February 24, 2012 at 3:09 pm

Every year around this time, individuals and businesses are scrambling to gather the necessary tax-related documents to see if they can plan vacation, or perform budget cuts in their personal lives. If you are a business owner thinking about your tax strategy, you are probably going to have some surprises ahead.  Small businesses and taxes are often uneasy bedfellows, simply because many people fear the Internal Revenue Service (IRS).  Having this misconception is most small businesses’ first mistake. The IRS can actually be a flexible and friendly partner for your business, if you contact them early and often. The IRS has many resources for small businesses and also offers tax workshops around the state.

As a heads up to small business owners, tax liabilities—whether it is payroll, sales, federal or other taxes—are probably the number one reason that a lender will turn down a business for a loan. Many businesses are hesitant when it comes to obtaining an accountant.  But, not only will having an accountant help you avoid tax issues, it will also be helpful when seeking financing. Lenders find it comforting when a business has an accountant to handle the fiscal aspects of their business. It implies that the business owner has thought ahead and is less likely to have future tax problems. The cost of paying an accountant can seem overwhelming for a start-up or existing small business, but the old adage still prevails, “Pay now or pay later”!  In this economy, when everyone is looking for ways to create revenue, it is possible to find affordable accountants who would be happy to work with you to help you succeed, and also would be willing to work out a reasonable payment plan for their services. Check your local community college’s Small Business Center ( ) or your local university’s Small Business Technical and Development Center ( ) for guidance on tax help and other business services. The NC Department of Revenue also offers a Small Business Taxpayer Recovery Program for businesses with fewer than 200 employees.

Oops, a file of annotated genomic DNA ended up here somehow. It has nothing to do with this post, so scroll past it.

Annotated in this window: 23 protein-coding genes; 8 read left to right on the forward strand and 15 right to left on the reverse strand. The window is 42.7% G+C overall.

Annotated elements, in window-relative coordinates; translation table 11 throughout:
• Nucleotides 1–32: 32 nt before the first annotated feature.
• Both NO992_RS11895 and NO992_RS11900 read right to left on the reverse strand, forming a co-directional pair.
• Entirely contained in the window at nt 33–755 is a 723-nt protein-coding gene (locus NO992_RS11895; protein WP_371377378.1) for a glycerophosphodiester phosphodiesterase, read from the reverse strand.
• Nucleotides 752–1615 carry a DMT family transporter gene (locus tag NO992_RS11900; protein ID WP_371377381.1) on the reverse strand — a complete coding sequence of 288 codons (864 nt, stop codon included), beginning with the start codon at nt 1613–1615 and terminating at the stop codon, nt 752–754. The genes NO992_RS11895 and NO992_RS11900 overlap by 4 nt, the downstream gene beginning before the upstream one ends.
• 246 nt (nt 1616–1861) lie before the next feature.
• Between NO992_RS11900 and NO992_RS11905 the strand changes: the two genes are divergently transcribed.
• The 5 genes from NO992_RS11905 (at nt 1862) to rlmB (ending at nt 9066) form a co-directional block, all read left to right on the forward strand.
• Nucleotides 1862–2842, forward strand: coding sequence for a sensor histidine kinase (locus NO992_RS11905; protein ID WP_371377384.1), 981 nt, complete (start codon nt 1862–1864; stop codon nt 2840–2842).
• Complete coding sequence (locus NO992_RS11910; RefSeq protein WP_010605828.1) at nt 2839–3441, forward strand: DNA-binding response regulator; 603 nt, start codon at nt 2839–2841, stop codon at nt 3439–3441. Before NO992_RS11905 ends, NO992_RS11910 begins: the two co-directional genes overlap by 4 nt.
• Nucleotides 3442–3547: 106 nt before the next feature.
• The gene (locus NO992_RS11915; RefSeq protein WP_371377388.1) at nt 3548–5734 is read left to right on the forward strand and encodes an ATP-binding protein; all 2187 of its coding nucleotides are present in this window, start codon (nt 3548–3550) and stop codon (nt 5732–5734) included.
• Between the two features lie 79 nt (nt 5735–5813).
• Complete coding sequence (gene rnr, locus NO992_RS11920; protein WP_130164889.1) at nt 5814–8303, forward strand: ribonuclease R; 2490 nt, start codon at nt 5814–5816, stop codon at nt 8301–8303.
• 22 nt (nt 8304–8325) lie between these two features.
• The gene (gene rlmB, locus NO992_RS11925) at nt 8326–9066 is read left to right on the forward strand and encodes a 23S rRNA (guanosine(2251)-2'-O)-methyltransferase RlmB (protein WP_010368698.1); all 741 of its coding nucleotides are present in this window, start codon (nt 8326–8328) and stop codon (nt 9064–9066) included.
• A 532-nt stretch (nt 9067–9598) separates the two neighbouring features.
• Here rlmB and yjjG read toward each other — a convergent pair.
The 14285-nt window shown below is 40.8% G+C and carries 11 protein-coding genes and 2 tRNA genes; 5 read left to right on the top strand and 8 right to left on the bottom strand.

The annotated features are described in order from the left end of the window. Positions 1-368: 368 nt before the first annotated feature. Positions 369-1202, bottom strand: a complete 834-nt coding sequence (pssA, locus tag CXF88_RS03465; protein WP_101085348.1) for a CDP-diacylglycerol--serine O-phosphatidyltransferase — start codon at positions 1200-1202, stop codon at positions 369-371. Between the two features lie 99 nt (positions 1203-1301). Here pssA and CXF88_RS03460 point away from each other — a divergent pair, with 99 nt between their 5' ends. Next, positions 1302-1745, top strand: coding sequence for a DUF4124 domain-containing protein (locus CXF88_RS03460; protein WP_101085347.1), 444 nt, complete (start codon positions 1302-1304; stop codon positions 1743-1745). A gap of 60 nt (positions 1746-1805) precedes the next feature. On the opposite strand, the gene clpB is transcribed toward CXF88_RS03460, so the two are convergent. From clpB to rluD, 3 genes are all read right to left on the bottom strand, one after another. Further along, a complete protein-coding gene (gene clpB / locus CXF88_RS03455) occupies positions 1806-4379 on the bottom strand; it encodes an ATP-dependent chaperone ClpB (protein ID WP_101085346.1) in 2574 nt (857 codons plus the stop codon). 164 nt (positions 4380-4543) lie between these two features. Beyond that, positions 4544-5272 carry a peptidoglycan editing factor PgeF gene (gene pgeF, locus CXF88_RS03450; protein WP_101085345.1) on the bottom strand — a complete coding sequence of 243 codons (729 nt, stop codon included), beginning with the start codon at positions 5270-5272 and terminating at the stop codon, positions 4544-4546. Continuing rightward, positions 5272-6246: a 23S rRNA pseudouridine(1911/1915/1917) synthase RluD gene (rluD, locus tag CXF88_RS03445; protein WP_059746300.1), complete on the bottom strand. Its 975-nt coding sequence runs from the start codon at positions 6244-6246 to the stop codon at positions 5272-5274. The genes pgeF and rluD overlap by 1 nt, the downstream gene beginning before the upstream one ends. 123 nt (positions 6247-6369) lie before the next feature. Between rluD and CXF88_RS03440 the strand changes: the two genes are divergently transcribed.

– by Roberta McCullough, Vice President, Business Services & Operations

Entry filed under: Expert Advice, Small Business. Tags: , .

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